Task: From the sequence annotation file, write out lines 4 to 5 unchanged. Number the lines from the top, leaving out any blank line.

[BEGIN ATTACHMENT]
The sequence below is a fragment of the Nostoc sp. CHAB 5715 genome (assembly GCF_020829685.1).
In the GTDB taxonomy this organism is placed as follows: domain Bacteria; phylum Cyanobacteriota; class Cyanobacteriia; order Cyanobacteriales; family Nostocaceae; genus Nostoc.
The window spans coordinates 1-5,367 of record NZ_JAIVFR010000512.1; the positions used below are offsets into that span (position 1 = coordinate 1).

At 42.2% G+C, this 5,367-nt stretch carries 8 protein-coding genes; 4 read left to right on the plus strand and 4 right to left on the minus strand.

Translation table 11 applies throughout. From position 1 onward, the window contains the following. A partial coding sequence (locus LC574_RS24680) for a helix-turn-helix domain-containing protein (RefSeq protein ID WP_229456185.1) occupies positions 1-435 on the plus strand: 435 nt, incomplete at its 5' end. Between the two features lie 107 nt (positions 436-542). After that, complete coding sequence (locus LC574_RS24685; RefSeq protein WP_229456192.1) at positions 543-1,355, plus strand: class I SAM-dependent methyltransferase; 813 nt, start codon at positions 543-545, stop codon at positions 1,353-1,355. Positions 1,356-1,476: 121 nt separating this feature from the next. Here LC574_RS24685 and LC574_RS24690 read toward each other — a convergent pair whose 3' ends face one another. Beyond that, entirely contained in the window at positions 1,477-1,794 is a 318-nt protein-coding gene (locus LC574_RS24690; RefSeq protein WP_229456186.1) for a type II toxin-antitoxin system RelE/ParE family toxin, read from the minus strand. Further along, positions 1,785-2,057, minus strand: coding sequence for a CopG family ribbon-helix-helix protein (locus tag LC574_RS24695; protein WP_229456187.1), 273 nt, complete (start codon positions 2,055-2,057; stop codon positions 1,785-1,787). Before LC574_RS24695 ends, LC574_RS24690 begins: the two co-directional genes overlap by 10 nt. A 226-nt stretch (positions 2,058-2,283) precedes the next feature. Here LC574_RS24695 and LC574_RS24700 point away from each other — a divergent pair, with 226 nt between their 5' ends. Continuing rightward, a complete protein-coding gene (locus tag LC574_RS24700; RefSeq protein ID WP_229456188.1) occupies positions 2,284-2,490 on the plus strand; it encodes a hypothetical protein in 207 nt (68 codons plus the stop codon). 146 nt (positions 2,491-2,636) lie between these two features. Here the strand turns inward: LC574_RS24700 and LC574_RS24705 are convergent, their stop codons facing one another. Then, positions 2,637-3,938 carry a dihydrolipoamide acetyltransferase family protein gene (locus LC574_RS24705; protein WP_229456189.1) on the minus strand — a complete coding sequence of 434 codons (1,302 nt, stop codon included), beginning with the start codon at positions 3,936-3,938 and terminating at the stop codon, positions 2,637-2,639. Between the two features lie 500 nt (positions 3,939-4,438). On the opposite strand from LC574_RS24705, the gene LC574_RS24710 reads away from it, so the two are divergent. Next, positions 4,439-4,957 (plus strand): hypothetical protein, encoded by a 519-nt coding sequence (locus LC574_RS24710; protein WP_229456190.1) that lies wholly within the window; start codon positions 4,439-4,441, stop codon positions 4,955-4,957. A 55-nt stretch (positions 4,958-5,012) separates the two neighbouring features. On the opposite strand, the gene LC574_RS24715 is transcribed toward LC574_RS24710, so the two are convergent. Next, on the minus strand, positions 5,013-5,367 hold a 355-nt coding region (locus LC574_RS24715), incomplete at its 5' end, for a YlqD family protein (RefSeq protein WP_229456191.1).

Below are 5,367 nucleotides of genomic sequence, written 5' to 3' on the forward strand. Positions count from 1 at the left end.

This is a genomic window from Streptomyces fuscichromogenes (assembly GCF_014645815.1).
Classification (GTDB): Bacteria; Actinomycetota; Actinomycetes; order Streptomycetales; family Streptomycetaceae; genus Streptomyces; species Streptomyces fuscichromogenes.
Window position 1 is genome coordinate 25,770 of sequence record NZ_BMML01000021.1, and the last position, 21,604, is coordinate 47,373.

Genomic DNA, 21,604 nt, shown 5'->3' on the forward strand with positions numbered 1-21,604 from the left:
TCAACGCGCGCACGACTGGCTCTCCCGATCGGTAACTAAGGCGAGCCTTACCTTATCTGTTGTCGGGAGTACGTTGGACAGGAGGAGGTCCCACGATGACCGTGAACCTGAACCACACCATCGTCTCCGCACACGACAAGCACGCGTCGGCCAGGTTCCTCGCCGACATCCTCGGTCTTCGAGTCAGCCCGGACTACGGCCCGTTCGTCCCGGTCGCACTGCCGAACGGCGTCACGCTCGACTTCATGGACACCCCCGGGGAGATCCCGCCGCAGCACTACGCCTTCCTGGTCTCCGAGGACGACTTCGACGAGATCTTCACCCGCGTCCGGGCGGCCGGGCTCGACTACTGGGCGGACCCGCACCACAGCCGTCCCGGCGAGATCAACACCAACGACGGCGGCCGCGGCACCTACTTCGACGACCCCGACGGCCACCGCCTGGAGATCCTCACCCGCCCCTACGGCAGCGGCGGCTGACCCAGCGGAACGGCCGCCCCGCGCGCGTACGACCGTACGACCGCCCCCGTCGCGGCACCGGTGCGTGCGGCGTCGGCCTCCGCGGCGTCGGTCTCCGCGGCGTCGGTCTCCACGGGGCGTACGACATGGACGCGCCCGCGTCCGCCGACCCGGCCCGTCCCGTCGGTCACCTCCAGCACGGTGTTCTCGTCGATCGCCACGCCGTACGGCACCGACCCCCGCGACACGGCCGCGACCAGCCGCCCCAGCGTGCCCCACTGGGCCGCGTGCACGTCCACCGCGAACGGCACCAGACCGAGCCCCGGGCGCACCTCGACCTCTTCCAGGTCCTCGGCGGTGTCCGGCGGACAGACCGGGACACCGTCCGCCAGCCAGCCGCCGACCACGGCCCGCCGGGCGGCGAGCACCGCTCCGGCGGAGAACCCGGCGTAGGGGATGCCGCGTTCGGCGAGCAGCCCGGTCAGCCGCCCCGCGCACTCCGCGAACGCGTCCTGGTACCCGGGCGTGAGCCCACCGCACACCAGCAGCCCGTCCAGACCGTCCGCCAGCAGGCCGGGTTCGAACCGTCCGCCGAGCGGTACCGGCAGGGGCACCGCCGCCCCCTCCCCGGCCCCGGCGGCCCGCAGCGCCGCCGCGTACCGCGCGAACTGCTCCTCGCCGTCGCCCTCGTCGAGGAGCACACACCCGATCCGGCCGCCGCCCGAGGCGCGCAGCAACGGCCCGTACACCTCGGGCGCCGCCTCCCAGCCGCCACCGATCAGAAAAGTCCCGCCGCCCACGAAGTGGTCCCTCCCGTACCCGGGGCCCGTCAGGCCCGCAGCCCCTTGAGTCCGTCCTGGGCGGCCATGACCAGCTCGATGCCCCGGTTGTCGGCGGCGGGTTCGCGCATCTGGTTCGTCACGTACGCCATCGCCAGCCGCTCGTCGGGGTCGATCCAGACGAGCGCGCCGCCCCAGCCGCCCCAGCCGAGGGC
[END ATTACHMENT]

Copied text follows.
At 42.2% G+C, this 5,367-nt stretch carries 8 protein-coding genes; 4 read left to right on the plus strand and 4 right to left on the minus strand.

Translation table 11 applies throughout. From position 1 onward, the window contains the following. A partial coding sequence (locus LC574_RS24680) for a helix-turn-helix domain-containing protein (RefSeq protein ID WP_229456185.1) occupies positions 1-435 on the plus strand: 435 nt, incomplete at its 5' end. Between the two features lie 107 nt (positions 436-542). After that, complete coding sequence (locus LC574_RS24685; RefSeq protein WP_229456192.1) at positions 543-1,355, plus strand: class I SAM-dependent methyltransferase; 813 nt, start codon at positions 543-545, stop codon at positions 1,353-1,355. Positions 1,356-1,476: 121 nt separating this feature from the next. Here LC574_RS24685 and LC574_RS24690 read toward each other — a convergent pair whose 3' ends face one another. Beyond that, entirely contained in the window at positions 1,477-1,794 is a 318-nt protein-coding gene (locus LC574_RS24690; RefSeq protein WP_229456186.1) for a type II toxin-antitoxin system RelE/ParE family toxin, read from the minus strand. Further along, positions 1,785-2,057, minus strand: coding sequence for a CopG family ribbon-helix-helix protein (locus tag LC574_RS24695; protein WP_229456187.1), 273 nt, complete (start codon positions 2,055-2,057; stop codon positions 1,785-1,787). Before LC574_RS24695 ends, LC574_RS24690 begins: the two co-directional genes overlap by 10 nt. A 226-nt stretch (positions 2,058-2,283) precedes the next feature. Here LC574_RS24695 and LC574_RS24700 point away from each other — a divergent pair, with 226 nt between their 5' ends. Continuing rightward, a complete protein-coding gene (locus tag LC574_RS24700; RefSeq protein ID WP_229456188.1) occupies positions 2,284-2,490 on the plus strand; it encodes a hypothetical protein in 207 nt (68 codons plus the stop codon). 146 nt (positions 2,491-2,636) lie between these two features. Here the strand turns inward: LC574_RS24700 and LC574_RS24705 are convergent, their stop codons facing one another. Then, positions 2,637-3,938 carry a dihydrolipoamide acetyltransferase family protein gene (locus LC574_RS24705; protein WP_229456189.1) on the minus strand — a complete coding sequence of 434 codons (1,302 nt, stop codon included), beginning with the start codon at positions 3,936-3,938 and terminating at the stop codon, positions 2,637-2,639. Between the two features lie 500 nt (positions 3,939-4,438). On the opposite strand from LC574_RS24705, the gene LC574_RS24710 reads away from it, so the two are divergent. Next, positions 4,439-4,957 (plus strand): hypothetical protein, encoded by a 519-nt coding sequence (locus LC574_RS24710; protein WP_229456190.1) that lies wholly within the window; start codon positions 4,439-4,441, stop codon positions 4,955-4,957. A 55-nt stretch (positions 4,958-5,012) separates the two neighbouring features. On the opposite strand, the gene LC574_RS24715 is transcribed toward LC574_RS24710, so the two are convergent. Next, on the minus strand, positions 5,013-5,367 hold a 355-nt coding region (locus LC574_RS24715), incomplete at its 5' end, for a YlqD family protein (RefSeq protein WP_229456191.1).